Moderator: Welcome. We're speaking with Federal Reserve Bank of Atlanta President Dennis Lockhart, who for nearly two years has also served as co-chair of the United Way of Metropolitan Atlanta's Early Education Commission. The Commission's other co-chair is Dr. Beverly Tatum, who is president of Spelman College in Atlanta.
The commission has set out to assess the pre-K education landscape in the Atlanta area and recommend a way forward. Extensive research makes a pretty compelling case for investing in early education as part of the education continuum, and that's a lot of what we are going to discuss today with President Lockhart.
Dennis, thanks for your time today.
President Lockhart: Charles, thank you.
Moderator: First off, Dennis, what has the research conducted by Fed economists, as well as others, found about investments in early childhood education and why those are important?
President Lockhart: Well, Art Rolnick and Rob Grunewald of the Minneapolis Fed have been leaders in this field, and they have picked up on research done by James Heckman and other really noted scholars focusing on the return, call it return on investment in early learning, early childhood education. They found that return can be quite substantial, quite competitive with other economic development–type projects. So the real thrust of their thinking is that we should think of this kind of investment in children early in their lives as, among other things, an economic development kind of investment.
Moderator: Well, Dennis, why are you and other Fed officials speaking out about the importance of these types of investments?
President Lockhart: Well, I think it's part of what we here in Atlanta like to define as our broad mission, and that's economic vitality. And so, getting to children early in their lives and building a base of readiness for kindergarten, and readiness for formal schooling, has the potential of improving their success in school. For the individual, improving lifetime earnings. And for the community, reducing the cost of remedial action against social programs. All of that, I think, contributes to broad economic vitality.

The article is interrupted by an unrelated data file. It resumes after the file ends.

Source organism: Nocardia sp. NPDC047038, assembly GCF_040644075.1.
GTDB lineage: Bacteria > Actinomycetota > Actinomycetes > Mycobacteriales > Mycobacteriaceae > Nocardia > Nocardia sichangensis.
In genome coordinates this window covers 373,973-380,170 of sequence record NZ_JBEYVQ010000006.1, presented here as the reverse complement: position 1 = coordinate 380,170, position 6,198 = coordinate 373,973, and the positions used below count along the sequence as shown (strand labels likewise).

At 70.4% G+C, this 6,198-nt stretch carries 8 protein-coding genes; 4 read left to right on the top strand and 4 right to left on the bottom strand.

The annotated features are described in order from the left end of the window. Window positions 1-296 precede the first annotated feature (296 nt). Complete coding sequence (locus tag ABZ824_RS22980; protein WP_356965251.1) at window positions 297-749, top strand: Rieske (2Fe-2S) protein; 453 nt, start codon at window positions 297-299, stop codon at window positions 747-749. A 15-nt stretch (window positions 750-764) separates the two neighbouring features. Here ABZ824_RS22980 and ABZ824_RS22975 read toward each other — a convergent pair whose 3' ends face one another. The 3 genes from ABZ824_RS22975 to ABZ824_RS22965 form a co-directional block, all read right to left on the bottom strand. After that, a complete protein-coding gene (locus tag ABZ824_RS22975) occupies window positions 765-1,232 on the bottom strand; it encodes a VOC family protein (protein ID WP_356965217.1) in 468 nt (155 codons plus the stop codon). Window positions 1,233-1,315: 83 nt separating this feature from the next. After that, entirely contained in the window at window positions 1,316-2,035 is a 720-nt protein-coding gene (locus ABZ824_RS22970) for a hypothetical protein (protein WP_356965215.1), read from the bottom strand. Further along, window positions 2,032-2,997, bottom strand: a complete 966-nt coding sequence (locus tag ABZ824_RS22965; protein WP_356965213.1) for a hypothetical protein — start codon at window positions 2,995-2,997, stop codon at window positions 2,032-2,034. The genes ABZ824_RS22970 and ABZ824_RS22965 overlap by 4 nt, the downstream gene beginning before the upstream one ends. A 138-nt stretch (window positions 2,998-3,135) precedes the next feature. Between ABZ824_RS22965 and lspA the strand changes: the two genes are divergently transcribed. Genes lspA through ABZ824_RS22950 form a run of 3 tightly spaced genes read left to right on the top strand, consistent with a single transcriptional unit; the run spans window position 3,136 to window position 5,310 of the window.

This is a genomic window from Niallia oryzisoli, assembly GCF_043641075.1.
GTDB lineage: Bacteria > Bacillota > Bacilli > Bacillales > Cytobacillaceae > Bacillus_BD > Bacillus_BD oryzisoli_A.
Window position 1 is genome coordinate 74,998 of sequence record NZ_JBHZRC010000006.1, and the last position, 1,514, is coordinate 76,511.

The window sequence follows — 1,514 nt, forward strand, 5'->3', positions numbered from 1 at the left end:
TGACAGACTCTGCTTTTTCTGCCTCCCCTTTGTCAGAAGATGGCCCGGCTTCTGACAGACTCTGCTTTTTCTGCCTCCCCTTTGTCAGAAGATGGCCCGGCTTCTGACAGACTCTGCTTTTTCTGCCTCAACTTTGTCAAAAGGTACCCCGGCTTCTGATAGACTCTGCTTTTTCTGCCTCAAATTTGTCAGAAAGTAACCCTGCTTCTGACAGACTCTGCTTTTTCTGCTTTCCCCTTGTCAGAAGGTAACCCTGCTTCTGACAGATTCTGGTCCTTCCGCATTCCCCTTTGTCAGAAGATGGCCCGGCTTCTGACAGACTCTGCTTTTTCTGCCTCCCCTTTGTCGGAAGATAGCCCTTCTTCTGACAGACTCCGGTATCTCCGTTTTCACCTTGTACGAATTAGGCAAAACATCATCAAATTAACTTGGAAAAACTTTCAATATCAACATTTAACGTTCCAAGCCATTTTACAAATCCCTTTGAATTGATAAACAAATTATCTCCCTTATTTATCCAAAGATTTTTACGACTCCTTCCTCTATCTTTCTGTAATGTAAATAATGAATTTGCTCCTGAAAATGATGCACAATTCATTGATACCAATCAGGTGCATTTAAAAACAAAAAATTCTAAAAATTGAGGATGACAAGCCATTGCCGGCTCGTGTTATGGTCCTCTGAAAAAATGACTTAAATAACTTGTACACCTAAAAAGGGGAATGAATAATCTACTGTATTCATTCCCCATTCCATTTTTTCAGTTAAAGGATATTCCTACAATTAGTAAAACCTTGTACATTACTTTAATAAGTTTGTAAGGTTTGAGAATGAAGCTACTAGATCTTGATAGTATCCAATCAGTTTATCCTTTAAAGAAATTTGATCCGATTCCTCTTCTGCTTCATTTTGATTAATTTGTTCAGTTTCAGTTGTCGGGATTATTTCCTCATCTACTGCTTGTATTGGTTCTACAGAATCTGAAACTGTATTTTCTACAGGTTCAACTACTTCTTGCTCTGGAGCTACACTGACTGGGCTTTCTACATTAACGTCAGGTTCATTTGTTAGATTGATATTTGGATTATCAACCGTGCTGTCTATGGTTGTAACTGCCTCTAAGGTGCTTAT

Moderator: Well, Dennis, just in brief, what does the Early Education Commission do, and what exactly is your role with the commission?
President Lockhart: Well, the United Way sponsored this commission, along with some other civic leaders in Atlanta, and the idea was to take a very hard look at the state of affairs in early learning, early education in Atlanta, and then make some recommendations, findings and recommendations, about how to go forward. My colleague, Beverly Tatum, the president of Spelman College, and I went into this feeling that we wanted to do something relatively bold. We didn't want just a weak set of findings; we wanted something that could really move Atlanta forward in the field of early childhood education.
We expect that we will come out shortly with our findings and recommendations, and that will involve efforts to raise the awareness of various constituencies, but especially parents to form a new entity that would provide cohesive leadership in the community around early education, and a number of different strategies to really move Atlanta into a leadership position.
Moderator: Well, Dennis, what are some of the reasons why you initially decided to become involved with the commission?
President Lockhart: Well, I was new in town and probably represented some new blood to people who were looking for some leadership in this area. My first reaction was, "How can you turn down children?" I'm sort of a sucker for children; so that was my first emotion. But when I looked at the issue and got a sense of the potential for return on investment in children at early stages in their lives, I really became quite a convert to this subject matter. So, initially I was pretty naive about it, but as I got into it I began to see, really, one of the relatively few areas for public and philanthropic—let's just call it social investment—that can really make a big difference.
Moderator: Well, Dennis, obviously the commission's work has a long-term focus, but what effect on that work, as well as on early education in general, has the recession had?
President Lockhart: Certainly, the recession has affected this arena as it has affected practically everything. In Georgia we have some state funding that supports centers for early childhood education, and some of that funding has been reduced. There is a state agency that's responsible for this, and their budget has been cut. Obviously, many parents find it difficult to afford this kind of thing for their children, particularly the parents who may have lost a job or something like that. So, we've seen the effect of the recession across the board, both at the state funding level, the provider level, the parent outlay level.
Moderator: All right. Well, we've been speaking today with Dennis Lockhart, who is president of the Atlanta Fed, as well as co-chair of the United Way of Metropolitan Atlanta's Early Education Commission. Thanks for your thoughts today, Dennis.
President Lockhart: Thank you.